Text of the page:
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Karlsson on the Roof

” whispered Bridget.

“What do you think?” said Karlsson. “Did you think it was old Mrs. Peabody from Number 92 who’s crept in here for a nap?”

Eric was unable to stop laughing, because Bridget and Christopher stood there with their mouths wide open, looking very silly.

“You haven’t got much to say now, have you?” said Eric at last.

Karlsson leaped down from the shelf. He went up to Bridget and pinched her cheek roguishly.

“And what little Childish Invention might this be, then?” he asked.

“We …” began Christopher.

“What’s your name besides Augustus?” asked Karlsson.

“My name’s not Augustus,” said Christopher.

“And a good thing, too.”

“They’re called Bridget and Christopher,” said Eric.

“Yes, it’s unbelievable the things that happen to people,” said Karlsson. “But don’t let it worry you too much … we can’t all be called Karlsson, unfortunately.” He took a good look around and continued in the same breath, “I feel like having some fun. Couldn’t we throw the chairs out of the window or something?”

Eric did not think that this would be a good idea, and he was sure that Mommy and Daddy wouldn’t think so.

“No, when they’re old-fashioned, there’s not much you can do about it,” said Karlsson. “We’ll just have to think of something else; we must have some fun. Otherwise I’m going home,” he said, and he pouted.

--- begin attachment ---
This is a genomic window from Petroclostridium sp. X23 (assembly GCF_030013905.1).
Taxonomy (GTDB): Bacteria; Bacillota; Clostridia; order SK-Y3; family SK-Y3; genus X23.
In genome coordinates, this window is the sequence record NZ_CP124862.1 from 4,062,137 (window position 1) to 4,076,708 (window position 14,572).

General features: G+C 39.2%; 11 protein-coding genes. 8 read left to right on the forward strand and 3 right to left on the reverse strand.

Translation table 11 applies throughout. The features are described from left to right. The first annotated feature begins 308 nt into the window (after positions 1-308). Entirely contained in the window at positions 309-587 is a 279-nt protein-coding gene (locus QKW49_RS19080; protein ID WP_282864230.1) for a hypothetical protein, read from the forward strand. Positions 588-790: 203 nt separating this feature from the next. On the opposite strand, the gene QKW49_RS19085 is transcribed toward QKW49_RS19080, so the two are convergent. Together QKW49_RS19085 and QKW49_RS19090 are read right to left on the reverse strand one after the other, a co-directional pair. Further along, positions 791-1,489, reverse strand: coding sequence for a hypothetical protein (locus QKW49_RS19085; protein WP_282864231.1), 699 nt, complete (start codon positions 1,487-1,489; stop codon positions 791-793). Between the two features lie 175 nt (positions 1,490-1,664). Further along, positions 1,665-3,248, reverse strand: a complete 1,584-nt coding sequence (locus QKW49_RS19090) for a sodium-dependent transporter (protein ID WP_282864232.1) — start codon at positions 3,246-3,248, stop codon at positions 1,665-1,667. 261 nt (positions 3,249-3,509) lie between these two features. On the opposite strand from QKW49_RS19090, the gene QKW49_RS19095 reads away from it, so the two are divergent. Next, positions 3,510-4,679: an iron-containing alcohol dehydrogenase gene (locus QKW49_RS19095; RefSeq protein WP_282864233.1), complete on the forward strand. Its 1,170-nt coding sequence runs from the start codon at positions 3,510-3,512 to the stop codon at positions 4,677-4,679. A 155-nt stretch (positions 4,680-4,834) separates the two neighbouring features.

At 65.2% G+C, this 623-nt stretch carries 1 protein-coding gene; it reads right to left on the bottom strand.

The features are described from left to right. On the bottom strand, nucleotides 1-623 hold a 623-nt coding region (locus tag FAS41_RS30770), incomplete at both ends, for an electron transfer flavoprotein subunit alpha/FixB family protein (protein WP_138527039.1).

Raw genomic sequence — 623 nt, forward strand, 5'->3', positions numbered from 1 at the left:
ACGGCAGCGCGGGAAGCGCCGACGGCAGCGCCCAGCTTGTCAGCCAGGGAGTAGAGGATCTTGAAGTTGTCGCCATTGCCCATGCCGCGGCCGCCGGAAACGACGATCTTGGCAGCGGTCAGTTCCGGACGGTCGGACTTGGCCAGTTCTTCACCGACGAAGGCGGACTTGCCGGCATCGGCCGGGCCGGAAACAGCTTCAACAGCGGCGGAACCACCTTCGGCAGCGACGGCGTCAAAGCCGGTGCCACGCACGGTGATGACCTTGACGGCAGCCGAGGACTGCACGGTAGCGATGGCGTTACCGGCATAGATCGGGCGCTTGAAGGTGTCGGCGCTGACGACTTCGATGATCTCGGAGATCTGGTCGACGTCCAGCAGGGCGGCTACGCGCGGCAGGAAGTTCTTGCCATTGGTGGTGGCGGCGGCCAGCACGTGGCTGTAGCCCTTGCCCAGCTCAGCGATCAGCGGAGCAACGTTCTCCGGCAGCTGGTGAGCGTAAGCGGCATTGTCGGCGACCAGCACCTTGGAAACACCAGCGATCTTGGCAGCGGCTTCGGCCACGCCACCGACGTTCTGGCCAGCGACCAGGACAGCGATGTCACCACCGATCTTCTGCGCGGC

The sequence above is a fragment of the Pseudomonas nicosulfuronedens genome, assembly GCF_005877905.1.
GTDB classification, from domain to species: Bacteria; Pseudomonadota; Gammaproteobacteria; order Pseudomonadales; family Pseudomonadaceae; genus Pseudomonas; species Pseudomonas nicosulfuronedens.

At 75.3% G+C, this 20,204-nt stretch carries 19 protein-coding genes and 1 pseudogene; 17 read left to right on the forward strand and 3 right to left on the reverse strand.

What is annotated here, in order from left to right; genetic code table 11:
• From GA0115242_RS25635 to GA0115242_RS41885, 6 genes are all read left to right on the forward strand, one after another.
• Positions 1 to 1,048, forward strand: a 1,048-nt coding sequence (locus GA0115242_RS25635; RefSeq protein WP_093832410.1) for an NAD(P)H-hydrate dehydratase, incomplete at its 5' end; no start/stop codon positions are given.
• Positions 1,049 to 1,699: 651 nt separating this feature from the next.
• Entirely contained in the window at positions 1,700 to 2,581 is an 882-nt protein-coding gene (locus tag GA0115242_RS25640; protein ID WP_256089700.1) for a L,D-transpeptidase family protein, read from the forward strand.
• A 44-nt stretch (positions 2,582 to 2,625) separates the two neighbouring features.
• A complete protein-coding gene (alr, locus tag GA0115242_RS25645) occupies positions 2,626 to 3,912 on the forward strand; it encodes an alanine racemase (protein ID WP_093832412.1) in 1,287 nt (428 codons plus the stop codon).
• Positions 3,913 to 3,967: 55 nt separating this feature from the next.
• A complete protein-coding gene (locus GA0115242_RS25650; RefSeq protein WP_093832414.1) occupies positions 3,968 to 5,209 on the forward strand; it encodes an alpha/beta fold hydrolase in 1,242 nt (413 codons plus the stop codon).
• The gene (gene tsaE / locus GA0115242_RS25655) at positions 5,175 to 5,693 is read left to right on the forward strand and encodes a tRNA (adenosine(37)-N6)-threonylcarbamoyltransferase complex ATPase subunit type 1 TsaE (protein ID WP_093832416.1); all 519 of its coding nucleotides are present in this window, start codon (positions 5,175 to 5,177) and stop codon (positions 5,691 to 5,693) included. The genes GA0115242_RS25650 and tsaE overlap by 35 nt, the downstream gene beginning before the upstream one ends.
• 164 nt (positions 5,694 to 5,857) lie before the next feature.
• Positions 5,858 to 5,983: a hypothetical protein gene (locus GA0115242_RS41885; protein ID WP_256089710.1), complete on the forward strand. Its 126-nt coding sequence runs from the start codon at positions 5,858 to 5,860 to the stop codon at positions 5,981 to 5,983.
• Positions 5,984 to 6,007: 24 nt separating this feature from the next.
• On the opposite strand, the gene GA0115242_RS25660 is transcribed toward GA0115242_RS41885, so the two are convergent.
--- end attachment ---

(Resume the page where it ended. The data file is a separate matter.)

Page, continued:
“Well, we can think of something else, surely,” said Eric pleadingly. But Karlsson seemed determined to sulk.

“You’d better watch out, or I might fly away and leave you,” he said.

Eric, Bridget, and Christopher all realized what a misfortune that would be, and they begged Karlsson to stay with them.

Karlsson sat for a time, still looking rather put out. “I’m not sure,” he said, “but maybe I’ll stay if she pats me and says ‘Good Karlsson,’ ” he said, pointing at Bridget with his fat little finger. Bridget hastened to pat him.

“Good Karlsson, you will stay, won’t you, so that we can have some fun?” she said.

“Very well, then, I suppose I’d better,” said Karlsson. The children heaved a sigh of relief, but too soon.

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Category: South African folktales
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